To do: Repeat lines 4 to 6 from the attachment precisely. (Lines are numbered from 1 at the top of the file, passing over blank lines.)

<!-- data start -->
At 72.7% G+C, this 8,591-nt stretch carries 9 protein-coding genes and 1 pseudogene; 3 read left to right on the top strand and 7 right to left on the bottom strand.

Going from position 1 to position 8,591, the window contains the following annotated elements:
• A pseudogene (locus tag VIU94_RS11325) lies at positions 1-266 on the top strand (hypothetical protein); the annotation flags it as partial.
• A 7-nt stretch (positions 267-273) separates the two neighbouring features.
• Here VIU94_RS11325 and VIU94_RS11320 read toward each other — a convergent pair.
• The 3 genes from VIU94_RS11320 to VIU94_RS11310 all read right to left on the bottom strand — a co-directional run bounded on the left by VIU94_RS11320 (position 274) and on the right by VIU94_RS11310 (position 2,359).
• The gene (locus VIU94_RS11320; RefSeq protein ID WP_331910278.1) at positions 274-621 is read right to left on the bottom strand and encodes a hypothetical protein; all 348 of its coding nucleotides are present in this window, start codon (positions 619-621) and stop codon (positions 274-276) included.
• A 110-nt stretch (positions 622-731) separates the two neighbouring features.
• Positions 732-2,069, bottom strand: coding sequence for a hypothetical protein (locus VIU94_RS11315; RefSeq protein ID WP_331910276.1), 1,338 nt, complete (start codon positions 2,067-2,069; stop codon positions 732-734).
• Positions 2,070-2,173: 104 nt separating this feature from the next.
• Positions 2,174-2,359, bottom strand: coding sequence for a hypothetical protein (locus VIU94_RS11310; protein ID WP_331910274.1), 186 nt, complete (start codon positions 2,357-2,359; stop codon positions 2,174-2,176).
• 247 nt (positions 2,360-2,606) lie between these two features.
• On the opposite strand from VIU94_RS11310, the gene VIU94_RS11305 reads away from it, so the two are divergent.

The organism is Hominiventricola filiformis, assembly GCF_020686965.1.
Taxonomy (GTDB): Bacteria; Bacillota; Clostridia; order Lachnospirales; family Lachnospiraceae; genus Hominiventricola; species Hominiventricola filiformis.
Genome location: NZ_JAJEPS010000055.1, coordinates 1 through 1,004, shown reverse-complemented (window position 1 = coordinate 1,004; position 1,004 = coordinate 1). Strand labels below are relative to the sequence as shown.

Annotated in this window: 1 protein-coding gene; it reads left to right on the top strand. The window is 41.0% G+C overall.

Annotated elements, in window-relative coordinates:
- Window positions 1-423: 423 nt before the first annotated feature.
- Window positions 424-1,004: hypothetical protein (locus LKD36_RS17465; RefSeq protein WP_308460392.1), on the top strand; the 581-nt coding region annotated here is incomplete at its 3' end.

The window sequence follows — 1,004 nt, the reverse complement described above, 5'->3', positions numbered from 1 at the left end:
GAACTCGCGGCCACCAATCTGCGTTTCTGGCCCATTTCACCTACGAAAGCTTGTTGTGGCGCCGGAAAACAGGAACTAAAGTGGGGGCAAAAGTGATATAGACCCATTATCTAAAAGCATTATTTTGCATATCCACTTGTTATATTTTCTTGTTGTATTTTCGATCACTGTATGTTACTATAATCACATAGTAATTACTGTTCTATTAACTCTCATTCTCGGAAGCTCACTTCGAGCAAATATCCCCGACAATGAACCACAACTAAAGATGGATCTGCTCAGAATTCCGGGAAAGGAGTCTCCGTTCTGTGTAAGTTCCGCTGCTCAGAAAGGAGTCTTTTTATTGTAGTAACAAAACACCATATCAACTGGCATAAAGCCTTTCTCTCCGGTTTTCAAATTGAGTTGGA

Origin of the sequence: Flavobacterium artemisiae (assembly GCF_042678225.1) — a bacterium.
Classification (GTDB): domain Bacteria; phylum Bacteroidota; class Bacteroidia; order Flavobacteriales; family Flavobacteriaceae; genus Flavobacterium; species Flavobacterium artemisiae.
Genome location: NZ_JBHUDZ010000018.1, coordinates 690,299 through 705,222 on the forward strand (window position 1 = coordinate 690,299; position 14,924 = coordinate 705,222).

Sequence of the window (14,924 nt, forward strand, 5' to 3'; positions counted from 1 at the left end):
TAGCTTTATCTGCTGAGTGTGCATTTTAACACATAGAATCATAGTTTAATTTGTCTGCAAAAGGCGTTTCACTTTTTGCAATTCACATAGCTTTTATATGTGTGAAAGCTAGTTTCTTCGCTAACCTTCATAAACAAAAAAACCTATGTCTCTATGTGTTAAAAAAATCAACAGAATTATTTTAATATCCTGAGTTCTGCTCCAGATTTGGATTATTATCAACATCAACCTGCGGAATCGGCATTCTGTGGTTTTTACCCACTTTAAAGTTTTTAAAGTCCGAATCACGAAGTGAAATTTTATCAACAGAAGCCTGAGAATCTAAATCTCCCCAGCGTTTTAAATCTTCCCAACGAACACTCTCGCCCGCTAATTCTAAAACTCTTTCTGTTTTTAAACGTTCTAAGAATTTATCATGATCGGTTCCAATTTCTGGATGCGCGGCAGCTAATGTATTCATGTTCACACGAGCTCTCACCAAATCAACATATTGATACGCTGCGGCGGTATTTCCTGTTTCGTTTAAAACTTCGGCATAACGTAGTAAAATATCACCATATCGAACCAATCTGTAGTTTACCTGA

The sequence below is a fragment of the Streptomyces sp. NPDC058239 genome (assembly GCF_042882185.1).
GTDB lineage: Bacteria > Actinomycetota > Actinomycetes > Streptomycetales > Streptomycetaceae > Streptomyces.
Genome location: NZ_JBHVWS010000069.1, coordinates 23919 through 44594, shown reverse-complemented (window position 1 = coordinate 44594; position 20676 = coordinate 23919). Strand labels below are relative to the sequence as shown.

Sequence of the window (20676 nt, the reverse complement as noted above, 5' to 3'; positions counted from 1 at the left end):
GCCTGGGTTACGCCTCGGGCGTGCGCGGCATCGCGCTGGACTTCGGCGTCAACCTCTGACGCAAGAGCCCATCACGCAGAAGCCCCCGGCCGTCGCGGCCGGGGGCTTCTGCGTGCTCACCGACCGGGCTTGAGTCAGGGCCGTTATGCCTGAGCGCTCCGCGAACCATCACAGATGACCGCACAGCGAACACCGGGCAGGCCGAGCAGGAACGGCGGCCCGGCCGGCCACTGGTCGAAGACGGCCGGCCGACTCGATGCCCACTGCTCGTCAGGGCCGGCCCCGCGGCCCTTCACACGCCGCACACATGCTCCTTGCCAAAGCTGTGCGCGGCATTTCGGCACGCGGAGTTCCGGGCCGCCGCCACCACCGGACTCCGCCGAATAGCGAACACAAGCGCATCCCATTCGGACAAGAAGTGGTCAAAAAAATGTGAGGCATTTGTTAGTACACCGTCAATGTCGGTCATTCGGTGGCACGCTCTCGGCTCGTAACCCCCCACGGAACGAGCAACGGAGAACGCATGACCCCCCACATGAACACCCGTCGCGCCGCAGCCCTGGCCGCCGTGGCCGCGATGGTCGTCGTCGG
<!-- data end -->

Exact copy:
• A 7-nt stretch (positions 267-273) separates the two neighbouring features.
• Here VIU94_RS11325 and VIU94_RS11320 read toward each other — a convergent pair.
• The 3 genes from VIU94_RS11320 to VIU94_RS11310 all read right to left on the bottom strand — a co-directional run bounded on the left by VIU94_RS11320 (position 274) and on the right by VIU94_RS11310 (position 2,359).